Why the 'Planet of The Apes' series might just be the best trilogy of the 21st Century
The prequel series is that rarest of things: a trilogy without a dud
The successful trilogy, one of cinema’s trickiest beasts. You’ve got nine hours to tell a beginning, middle and end of a saga, create characters that people care for deeply, kill off a few, change a few more and then tie everything up with a satisfying finale. It’s cinematic plate-spinning, basically. A collection of filmmakers must balance character, action, tone and script over three separate parts of a story, knowing that one dud could bring the entire house down.
It’s a difficult science. TheGodfather series couldn’t manage it. Nor could the Sam Raimi Spider-Man series. The X-Men series started promising, but borked the landing. Meanwhile, Hellboy had such a dismal second-showing it didn’t even get to make its final chapter.
The art of the trilogy is so difficult that it's got its own spin-off problem – the two-part trilogy – where the first film is so successful they decide to commit to three, and fail to sustain the magic of the first. That’s why you can skip the Matrix and Pirates of the Caribbean sequels. The point being: they’re really, extortionately hard not to mess up at some point, and you can chuck millions of bucks and infinite talent at them, and it can all go down the drain.
But somehow, a near-perfect trilogy just delivered its final chapter.
Rather quietly, the Planet of the Apes reboot/prequel trilogy (2011’s Rise, 2014’s Dawn and 2017’s War) has become one of the best trios of our time, boasting one of the most original characters this side of the Millennium.
The series has never been afraid to take risks. Over the five original films and the latest trilogy, it’s dealt with the end of the Earth (twice) and dabbled with time travel. It satirised celebrity culture, as well as front-and-centering the black civil rights struggle in the ‘70s. It asked serious questions of what we expect from our political leaders and to what ends people are willing to compromise in the name of the greater good. Sometimes it has been subtle (the ending from the fifth, Battle for the Planet of the Apes, is heartbreaking). Sometimes It has been distinctly unsubtle (In the new War for the Planet of the Apes, soldiers remark: “We are the beginning, and the end!” to a skinhead Woody Harrelson as they force the apes to literally ‘build a wall’). Regardless of how understated the messaging has been, it’s always been there, and it’s always been thought-provoking.
The latest trilogy explores the backstory of how we end up with a planet ruled by our primate friends. We know apes will eventually rise up and take over the planet before Charles Heston’s astronaut return in the 1968 original, but one of the trilogy’s greatest strengths is in making us forget that fact, and at times even outright deny that it will happen. And so across all three films, we’re left thinking: “What if everyone knew they were doomed unless they worked together, but somehow the world still copped it?”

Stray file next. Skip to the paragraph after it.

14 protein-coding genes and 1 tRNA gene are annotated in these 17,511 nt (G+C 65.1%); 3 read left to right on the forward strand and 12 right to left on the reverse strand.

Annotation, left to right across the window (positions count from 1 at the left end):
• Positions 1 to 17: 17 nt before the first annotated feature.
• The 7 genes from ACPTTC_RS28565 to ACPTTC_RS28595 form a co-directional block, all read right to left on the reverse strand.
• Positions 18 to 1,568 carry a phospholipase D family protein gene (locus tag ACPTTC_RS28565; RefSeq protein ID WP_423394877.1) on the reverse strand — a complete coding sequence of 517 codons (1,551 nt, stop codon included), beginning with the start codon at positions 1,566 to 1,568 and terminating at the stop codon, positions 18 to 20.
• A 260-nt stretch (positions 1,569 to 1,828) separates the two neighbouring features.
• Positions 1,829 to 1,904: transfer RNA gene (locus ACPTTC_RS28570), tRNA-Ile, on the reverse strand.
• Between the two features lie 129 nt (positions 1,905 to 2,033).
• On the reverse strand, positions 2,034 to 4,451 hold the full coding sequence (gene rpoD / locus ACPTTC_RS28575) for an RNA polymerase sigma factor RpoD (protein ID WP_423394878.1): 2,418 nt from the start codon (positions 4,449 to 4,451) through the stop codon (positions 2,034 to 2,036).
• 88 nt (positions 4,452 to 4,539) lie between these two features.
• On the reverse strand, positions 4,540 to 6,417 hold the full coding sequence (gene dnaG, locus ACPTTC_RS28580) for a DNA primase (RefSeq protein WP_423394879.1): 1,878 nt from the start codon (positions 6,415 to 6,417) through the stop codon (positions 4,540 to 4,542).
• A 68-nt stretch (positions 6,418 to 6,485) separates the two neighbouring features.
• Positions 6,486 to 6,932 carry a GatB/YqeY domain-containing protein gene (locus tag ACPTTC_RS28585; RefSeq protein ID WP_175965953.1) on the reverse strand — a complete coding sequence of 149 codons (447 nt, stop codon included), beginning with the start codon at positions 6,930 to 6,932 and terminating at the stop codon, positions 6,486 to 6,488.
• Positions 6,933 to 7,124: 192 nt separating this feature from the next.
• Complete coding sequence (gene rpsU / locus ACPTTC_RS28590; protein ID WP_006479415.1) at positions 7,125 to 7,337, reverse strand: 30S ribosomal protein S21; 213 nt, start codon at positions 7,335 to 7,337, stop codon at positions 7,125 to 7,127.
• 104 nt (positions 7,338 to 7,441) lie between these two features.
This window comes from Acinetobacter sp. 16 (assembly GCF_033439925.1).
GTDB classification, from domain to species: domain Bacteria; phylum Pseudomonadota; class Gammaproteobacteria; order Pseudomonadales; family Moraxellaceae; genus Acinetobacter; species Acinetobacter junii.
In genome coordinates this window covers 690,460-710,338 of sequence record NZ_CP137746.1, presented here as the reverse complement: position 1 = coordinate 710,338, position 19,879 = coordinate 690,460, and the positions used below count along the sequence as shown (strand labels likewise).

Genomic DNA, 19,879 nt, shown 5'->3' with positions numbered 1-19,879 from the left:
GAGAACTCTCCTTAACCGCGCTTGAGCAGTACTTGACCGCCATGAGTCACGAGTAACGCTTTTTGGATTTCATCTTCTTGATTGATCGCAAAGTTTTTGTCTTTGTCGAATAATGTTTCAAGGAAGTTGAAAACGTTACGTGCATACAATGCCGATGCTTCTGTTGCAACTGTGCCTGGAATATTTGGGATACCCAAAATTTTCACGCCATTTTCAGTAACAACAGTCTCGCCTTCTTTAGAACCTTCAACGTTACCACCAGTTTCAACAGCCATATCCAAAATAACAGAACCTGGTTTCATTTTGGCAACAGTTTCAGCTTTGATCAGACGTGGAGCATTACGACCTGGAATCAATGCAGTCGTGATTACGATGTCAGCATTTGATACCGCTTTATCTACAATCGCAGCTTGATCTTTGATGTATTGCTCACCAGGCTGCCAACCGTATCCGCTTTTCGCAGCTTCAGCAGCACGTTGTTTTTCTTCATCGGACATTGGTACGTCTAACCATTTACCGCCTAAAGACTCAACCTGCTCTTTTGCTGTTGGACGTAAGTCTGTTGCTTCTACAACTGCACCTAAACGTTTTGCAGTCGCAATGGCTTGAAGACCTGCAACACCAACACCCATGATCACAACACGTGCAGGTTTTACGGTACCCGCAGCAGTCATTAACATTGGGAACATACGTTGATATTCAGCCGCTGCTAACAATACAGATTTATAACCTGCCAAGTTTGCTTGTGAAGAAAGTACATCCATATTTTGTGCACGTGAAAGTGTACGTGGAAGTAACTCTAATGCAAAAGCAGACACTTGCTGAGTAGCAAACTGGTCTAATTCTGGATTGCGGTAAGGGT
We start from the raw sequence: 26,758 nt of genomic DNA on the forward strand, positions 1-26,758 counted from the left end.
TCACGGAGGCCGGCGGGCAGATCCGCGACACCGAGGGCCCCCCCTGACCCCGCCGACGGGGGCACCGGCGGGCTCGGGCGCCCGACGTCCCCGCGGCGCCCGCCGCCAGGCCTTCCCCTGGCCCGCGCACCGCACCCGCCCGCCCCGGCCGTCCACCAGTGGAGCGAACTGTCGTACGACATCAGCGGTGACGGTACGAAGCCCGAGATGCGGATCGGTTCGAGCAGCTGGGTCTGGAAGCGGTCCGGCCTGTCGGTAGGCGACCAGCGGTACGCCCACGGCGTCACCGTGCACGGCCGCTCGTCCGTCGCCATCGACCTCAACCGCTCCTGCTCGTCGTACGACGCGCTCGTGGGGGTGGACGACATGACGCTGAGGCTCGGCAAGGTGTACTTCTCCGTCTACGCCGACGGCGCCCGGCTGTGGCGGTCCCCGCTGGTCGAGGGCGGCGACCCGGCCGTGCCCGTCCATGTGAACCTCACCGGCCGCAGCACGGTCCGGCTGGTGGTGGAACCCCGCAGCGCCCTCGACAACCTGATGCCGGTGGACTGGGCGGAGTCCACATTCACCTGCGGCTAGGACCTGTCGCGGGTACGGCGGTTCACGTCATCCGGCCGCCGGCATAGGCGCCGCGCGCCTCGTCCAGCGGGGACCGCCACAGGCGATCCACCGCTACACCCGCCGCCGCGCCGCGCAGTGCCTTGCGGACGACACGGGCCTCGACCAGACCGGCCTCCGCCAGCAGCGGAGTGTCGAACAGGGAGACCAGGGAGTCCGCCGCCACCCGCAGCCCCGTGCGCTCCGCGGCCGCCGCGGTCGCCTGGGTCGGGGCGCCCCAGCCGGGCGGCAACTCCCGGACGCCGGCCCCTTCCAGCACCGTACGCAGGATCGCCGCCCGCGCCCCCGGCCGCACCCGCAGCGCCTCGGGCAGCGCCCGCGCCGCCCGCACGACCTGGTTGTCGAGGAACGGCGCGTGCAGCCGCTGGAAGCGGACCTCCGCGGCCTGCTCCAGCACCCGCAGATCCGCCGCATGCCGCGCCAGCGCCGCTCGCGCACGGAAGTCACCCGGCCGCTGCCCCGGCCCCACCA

What if everyone, in the face of an apocalypse, still couldn’t get their various messes together? What would that world look like? How could it happen? In a world where so many of our cinema stories are fascinated with the idea of a saviour – a Chosen One – eventually fulfilling their destiny and preventing the end of the world (or humanity), the biggest moments in the Apes trilogy don’t come from characters mastering skills and defeating the Big Bad, but from people trying to do the right thing and still seeing everything spin out of control.
Over the three films, we follow the primate Caesar (masterfully mo-capped by Andy Serkis), who evolves from gifted chimpanzee to the de-facto inheritor of the Earth. We see a character who wrestles with both his changing identity and the task of leading a people. Caesar never wants to rule the planet. He merely wants to secure a quiet corner of the world for his people to live in peace. Instead, destiny is thrust upon him. From tiny sparks, great fires rage and from small moments (like “Ape no kill Ape”) entire moral codes are conveyed. You never yearn for the cathartic release of action scenes in the Apes trilogy – as you might in similar blockbusters – because you know with each and every fight, you draw closer to the end. The end of humans, the end of apes and the end of the trilogy.
The final instalment, War of the Planet of the Apes, is a film which mostly revolves around a bunch of CGI characters communicating via sign language to defeat Woody Harrelson. While that sounds like the synopsis of a straight-to-DVD Dreamworks film, thanks to the storytelling verve of director Matt Reeve and actor Andy Serkis, the movie manages to be several things simultaneously. War of the Planet of the Apes is a war film, it’s a prisoner-of-war story, an allegory for racial tension in America and a treatise on the future of our planet. And then every now and again, there are scenes where a monkey dual-wields machine guns while on horseback.
It’s the conclusion to one of the smartest bits of cinema we’ve had this century and an all-too-rare trilogy that finishes as strongly as it started. The Apes trilogy is the story of series of mistakes, it’s one of the most human stories of this century and it just so happens to be one populated by CGI monkeys. Go seek it out.